Reneging on Reform: Egypt and Tunisia

جیفری Azarva

On November 6, 2003, President George W. Bush proclaimed, “Sixty years of Western nations excusingand accommodating the lack of freedom in the Middle East did nothing to make us safe—because in the longrun, stability cannot be purchased at the expense of liberty.” This strategic shift, coupled with the invasionsof Iraq and Afghanistan, put regional governments on notice. The following spring, Tunisia’s president, ZineEl Abidine Bin Ali, and Egypt’s president, Hosni Mubarak—stalwart allies in the U.S.-led war on terrorismand two of North Africa’s most pro-American rulers—were among the first Arab leaders to visit Washingtonand discuss reform. But with this “Arab spring” has come the inadvertent rise of Islamist movementsthroughout the region. ابھی, as U.S. policymakers ratchet down pressure, Egypt and Tunisia see a greenlight to backtrack on reform.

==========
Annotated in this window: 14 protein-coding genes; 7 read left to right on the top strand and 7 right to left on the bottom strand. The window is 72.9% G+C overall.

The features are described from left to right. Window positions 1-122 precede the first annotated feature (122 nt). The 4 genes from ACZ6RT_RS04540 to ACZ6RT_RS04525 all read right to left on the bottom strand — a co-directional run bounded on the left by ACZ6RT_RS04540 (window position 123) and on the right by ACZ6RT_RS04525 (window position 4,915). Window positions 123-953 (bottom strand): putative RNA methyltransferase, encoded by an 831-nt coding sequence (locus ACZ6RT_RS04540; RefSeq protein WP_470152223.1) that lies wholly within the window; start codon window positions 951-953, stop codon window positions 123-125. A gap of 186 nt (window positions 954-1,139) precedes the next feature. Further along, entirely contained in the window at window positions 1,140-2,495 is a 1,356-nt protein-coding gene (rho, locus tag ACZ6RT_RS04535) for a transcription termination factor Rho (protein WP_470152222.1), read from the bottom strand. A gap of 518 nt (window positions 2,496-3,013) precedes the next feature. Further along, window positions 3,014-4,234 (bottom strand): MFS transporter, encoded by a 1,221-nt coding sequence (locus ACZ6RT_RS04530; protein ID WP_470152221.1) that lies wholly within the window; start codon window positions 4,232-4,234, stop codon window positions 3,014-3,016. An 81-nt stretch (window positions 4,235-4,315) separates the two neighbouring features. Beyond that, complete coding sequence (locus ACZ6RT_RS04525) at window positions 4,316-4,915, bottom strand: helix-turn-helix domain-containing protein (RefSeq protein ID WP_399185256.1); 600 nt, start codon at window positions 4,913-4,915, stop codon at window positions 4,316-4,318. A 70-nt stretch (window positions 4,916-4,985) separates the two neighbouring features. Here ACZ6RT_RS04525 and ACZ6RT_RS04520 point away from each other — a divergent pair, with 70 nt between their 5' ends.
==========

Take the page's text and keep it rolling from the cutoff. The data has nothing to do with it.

قطعہ کے تحت: افریقہمصرنمایاںمشرق وسطیاخوان المسلمونمطالعہ & تحقیقتیونس

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